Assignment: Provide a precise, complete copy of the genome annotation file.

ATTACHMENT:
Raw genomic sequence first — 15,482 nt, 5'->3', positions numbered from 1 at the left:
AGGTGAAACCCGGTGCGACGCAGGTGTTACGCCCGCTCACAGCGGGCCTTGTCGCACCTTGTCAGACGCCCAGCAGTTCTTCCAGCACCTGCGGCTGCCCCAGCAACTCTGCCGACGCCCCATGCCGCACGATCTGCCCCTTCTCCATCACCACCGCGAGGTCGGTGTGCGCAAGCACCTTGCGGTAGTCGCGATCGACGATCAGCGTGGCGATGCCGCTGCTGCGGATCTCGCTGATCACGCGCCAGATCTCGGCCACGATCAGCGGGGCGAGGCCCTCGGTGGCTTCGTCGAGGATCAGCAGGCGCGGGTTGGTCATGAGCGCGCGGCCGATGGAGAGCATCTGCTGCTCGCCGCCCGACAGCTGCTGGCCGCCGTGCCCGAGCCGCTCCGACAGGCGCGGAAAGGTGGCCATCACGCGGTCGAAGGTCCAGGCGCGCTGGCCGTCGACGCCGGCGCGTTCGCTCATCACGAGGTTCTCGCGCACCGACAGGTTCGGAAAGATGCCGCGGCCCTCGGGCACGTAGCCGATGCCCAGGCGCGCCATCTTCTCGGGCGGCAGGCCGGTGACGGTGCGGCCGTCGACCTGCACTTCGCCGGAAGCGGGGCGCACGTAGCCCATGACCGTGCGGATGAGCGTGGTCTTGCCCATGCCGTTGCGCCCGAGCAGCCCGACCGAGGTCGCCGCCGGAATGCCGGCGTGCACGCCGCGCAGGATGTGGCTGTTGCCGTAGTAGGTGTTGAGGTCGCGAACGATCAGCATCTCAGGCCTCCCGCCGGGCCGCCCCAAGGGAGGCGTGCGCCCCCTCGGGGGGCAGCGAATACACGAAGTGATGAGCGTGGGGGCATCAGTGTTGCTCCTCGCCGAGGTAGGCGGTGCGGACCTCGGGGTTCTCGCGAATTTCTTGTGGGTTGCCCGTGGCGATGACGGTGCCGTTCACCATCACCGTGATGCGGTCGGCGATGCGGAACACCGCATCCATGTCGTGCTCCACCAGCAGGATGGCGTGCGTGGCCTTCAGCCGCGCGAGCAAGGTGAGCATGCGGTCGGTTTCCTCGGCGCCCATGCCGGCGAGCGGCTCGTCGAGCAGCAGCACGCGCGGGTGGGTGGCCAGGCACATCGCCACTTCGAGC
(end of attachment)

Raw genomic sequence first — 15,482 nt, 5'->3', positions numbered from 1 at the left:
AGGTGAAACCCGGTGCGACGCAGGTGTTACGCCCGCTCACAGCGGGCCTTGTCGCACCTTGTCAGACGCCCAGCAGTTCTTCCAGCACCTGCGGCTGCCCCAGCAACTCTGCCGACGCCCCATGCCGCACGATCTGCCCCTTCTCCATCACCACCGCGAGGTCGGTGTGCGCAAGCACCTTGCGGTAGTCGCGATCGACGATCAGCGTGGCGATGCCGCTGCTGCGGATCTCGCTGATCACGCGCCAGATCTCGGCCACGATCAGCGGGGCGAGGCCCTCGGTGGCTTCGTCGAGGATCAGCAGGCGCGGGTTGGTCATGAGCGCGCGGCCGATGGAGAGCATCTGCTGCTCGCCGCCCGACAGCTGCTGGCCGCCGTGCCCGAGCCGCTCCGACAGGCGCGGAAAGGTGGCCATCACGCGGTCGAAGGTCCAGGCGCGCTGGCCGTCGACGCCGGCGCGTTCGCTCATCACGAGGTTCTCGCGCACCGACAGGTTCGGAAAGATGCCGCGGCCCTCGGGCACGTAGCCGATGCCCAGGCGCGCCATCTTCTCGGGCGGCAGGCCGGTGACGGTGCGGCCGTCGACCTGCACTTCGCCGGAAGCGGGGCGCACGTAGCCCATGACCGTGCGGATGAGCGTGGTCTTGCCCATGCCGTTGCGCCCGAGCAGCCCGACCGAGGTCGCCGCCGGAATGCCGGCGTGCACGCCGCGCAGGATGTGGCTGTTGCCGTAGTAGGTGTTGAGGTCGCGAACGATCAGCATCTCAGGCCTCCCGCCGGGCCGCCCCAAGGGAGGCGTGCGCCCCCTCGGGGGGCAGCGAATACACGAAGTGATGAGCGTGGGGGCATCAGTGTTGCTCCTCGCCGAGGTAGGCGGTGCGGACCTCGGGGTTCTCGCGAATTTCTTGTGGGTTGCCCGTGGCGATGACGGTGCCGTTCACCATCACCGTGATGCGGTCGGCGATGCGGAACACCGCATCCATGTCGTGCTCCACCAGCAGGATGGCGTGCGTGGCCTTCAGCCGCGCGAGCAAGGTGAGCATGCGGTCGGTTTCCTCGGCGCCCATGCCGGCGAGCGGCTCGTCGAGCAGCAGCACGCGCGGGTGGGTGGCCAGGCACATCGCCACTTCGAGC